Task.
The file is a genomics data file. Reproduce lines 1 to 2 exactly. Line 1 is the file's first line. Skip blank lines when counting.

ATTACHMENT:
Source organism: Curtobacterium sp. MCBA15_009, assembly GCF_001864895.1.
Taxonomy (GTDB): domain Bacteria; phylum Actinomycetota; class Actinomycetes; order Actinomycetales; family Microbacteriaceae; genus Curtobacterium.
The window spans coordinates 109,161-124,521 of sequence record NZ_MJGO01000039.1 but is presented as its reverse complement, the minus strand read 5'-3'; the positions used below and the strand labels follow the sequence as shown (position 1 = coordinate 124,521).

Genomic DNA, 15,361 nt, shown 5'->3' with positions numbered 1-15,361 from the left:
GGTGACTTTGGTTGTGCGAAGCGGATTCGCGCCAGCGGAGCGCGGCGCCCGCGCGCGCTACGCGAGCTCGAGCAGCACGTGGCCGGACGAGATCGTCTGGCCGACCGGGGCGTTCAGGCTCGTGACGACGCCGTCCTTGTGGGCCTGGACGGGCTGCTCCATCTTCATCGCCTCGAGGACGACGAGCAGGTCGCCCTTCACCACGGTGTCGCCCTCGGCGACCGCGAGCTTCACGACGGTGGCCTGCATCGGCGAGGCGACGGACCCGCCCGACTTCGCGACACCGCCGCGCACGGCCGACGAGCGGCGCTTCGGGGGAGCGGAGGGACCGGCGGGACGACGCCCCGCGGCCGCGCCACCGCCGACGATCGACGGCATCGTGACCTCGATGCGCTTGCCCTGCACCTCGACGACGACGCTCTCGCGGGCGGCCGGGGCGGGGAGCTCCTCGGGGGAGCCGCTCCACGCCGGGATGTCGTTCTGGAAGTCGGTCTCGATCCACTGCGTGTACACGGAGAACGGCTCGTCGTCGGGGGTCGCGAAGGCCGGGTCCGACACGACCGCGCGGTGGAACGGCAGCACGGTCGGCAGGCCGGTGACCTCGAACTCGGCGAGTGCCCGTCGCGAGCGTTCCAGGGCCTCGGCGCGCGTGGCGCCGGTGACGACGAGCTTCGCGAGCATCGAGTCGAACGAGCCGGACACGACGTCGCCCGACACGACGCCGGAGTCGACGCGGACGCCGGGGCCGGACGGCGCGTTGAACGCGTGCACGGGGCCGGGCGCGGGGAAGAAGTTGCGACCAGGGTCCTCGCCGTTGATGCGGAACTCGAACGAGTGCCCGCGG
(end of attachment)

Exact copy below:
Source organism: Curtobacterium sp. MCBA15_009, assembly GCF_001864895.1.
Taxonomy (GTDB): domain Bacteria; phylum Actinomycetota; class Actinomycetes; order Actinomycetales; family Microbacteriaceae; genus Curtobacterium.